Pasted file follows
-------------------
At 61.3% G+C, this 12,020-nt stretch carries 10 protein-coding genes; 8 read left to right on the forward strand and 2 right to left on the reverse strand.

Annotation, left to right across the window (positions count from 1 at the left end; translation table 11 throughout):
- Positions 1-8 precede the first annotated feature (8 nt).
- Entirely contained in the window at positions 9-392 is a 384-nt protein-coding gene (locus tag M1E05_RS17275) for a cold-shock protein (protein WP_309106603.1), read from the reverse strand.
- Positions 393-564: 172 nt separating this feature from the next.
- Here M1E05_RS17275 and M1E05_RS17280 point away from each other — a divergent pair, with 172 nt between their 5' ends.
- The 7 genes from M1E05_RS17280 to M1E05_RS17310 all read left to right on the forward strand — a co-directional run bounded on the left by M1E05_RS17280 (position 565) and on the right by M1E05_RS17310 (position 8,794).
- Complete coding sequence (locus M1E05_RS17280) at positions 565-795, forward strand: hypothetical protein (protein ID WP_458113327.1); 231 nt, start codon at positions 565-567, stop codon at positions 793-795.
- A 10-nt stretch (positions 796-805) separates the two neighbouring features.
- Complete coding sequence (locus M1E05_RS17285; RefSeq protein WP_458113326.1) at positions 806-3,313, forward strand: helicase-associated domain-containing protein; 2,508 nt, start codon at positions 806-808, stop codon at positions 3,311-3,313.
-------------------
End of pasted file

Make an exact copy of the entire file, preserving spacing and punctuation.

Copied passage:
At 61.3% G+C, this 12,020-nt stretch carries 10 protein-coding genes; 8 read left to right on the forward strand and 2 right to left on the reverse strand.

Annotation, left to right across the window (positions count from 1 at the left end; translation table 11 throughout):
- Positions 1-8 precede the first annotated feature (8 nt).
- Entirely contained in the window at positions 9-392 is a 384-nt protein-coding gene (locus tag M1E05_RS17275) for a cold-shock protein (protein WP_309106603.1), read from the reverse strand.
- Positions 393-564: 172 nt separating this feature from the next.
- Here M1E05_RS17275 and M1E05_RS17280 point away from each other — a divergent pair, with 172 nt between their 5' ends.
- The 7 genes from M1E05_RS17280 to M1E05_RS17310 all read left to right on the forward strand — a co-directional run bounded on the left by M1E05_RS17280 (position 565) and on the right by M1E05_RS17310 (position 8,794).
- Complete coding sequence (locus M1E05_RS17280) at positions 565-795, forward strand: hypothetical protein (protein ID WP_458113327.1); 231 nt, start codon at positions 565-567, stop codon at positions 793-795.
- A 10-nt stretch (positions 796-805) separates the two neighbouring features.
- Complete coding sequence (locus M1E05_RS17285; RefSeq protein WP_458113326.1) at positions 806-3,313, forward strand: helicase-associated domain-containing protein; 2,508 nt, start codon at positions 806-808, stop codon at positions 3,311-3,313.